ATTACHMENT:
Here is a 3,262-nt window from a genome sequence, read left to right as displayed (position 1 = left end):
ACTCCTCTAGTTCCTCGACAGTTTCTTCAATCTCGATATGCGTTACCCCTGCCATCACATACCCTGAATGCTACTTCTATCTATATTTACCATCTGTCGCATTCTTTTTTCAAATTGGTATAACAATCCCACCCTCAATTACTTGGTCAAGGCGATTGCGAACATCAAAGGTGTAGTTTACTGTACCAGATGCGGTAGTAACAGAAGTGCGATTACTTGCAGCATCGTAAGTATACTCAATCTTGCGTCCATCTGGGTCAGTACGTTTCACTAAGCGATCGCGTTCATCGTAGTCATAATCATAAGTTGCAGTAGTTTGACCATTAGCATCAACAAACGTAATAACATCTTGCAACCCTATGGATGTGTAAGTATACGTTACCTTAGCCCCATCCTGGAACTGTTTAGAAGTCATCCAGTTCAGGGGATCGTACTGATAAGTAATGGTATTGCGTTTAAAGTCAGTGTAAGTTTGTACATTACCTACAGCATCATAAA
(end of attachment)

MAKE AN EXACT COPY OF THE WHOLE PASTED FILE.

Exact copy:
Here is a 3,262-nt window from a genome sequence, read left to right as displayed (position 1 = left end):
ACTCCTCTAGTTCCTCGACAGTTTCTTCAATCTCGATATGCGTTACCCCTGCCATCACATACCCTGAATGCTACTTCTATCTATATTTACCATCTGTCGCATTCTTTTTTCAAATTGGTATAACAATCCCACCCTCAATTACTTGGTCAAGGCGATTGCGAACATCAAAGGTGTAGTTTACTGTACCAGATGCGGTAGTAACAGAAGTGCGATTACTTGCAGCATCGTAAGTATACTCAATCTTGCGTCCATCTGGGTCAGTACGTTTCACTAAGCGATCGCGTTCATCGTAGTCATAATCATAAGTTGCAGTAGTTTGACCATTAGCATCAACAAACGTAATAACATCTTGCAACCCTATGGATGTGTAAGTATACGTTACCTTAGCCCCATCCTGGAACTGTTTAGAAGTCATCCAGTTCAGGGGATCGTACTGATAAGTAATGGTATTGCGTTTAAAGTCAGTGTAAGTTTGTACATTACCTACAGCATCATAAA